Ask Colin

When setting a stop-loss below the last significant trough in an uptrend, do you ignore an extreme spike down?

Generally no. I would use the low of a spike downward because that was where buying came in to arrest selling pressure on that occasion. That is where support was last time. If that level breaks, it is significant because something has changed.

If we set the stop-loss at a higher level, it is possible that we get stopped out and the price slips further toward the old support before turning around and rallying without us on board. The trend would still be intact so long as that previous trough was not broken on the downside - we would have a higher, or at worst equal, trough.

That is my view. There are other views. Some might well ignore the extreme low, but I do not understand the logic behind doing that, except that they do not want to risk so much of their profit. There is also the candlestick analysis view, which is that the open and close are more important than the high and low of a bar. So, they might set the stop-loss just below the real body of the candle.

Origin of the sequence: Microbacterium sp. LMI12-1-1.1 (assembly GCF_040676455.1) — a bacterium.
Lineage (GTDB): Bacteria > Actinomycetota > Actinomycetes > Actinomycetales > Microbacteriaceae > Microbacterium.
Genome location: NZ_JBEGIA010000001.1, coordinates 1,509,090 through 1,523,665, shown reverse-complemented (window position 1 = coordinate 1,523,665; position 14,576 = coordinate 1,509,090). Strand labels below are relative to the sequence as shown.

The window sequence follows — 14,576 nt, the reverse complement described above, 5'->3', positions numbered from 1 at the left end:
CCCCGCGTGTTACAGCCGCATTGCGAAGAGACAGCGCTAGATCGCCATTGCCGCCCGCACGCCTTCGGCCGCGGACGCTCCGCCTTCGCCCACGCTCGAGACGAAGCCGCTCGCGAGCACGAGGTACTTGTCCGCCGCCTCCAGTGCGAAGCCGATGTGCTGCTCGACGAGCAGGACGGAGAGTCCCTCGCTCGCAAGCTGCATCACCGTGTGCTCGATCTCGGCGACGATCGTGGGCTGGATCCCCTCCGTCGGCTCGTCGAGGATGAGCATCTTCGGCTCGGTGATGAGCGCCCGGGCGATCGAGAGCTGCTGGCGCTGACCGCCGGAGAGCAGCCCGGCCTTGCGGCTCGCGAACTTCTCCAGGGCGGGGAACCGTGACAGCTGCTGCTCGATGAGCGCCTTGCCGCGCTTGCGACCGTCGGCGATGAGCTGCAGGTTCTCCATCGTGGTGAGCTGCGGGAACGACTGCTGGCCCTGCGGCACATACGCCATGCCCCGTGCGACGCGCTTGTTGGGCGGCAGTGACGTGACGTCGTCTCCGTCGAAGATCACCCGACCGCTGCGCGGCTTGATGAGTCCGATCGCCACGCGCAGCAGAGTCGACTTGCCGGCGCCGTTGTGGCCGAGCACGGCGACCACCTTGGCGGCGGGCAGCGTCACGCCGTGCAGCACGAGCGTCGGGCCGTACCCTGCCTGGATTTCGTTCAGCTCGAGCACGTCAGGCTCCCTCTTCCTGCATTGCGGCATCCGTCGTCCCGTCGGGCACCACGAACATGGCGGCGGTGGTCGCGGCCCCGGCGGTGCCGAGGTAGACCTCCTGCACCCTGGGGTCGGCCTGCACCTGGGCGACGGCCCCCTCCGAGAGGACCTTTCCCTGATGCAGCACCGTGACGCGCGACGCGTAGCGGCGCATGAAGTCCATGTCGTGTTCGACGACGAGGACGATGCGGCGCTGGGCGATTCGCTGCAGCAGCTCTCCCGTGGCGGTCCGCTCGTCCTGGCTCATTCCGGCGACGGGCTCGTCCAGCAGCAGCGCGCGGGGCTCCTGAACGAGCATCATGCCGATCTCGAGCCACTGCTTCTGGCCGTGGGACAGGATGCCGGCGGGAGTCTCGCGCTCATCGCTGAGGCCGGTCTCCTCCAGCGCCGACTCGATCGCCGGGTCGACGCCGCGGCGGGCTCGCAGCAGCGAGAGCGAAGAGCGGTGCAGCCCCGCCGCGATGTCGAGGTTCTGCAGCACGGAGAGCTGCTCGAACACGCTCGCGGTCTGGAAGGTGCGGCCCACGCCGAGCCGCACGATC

The risk is that you grasp at this to avoid putting your stop where it should be.

The best advice I can give you is that before using any method of setting a stop, you must test it on lots and lots of stocks over the full bull-bear market cycle, before using it. It is only in this way that you will understand how it works and what can happen, so you are prepared. Rest assured the market will put you under pressure sooner than later and unless  you know deeply that your stops are solidly based on testing, you will be shaken out at a loss time and time again.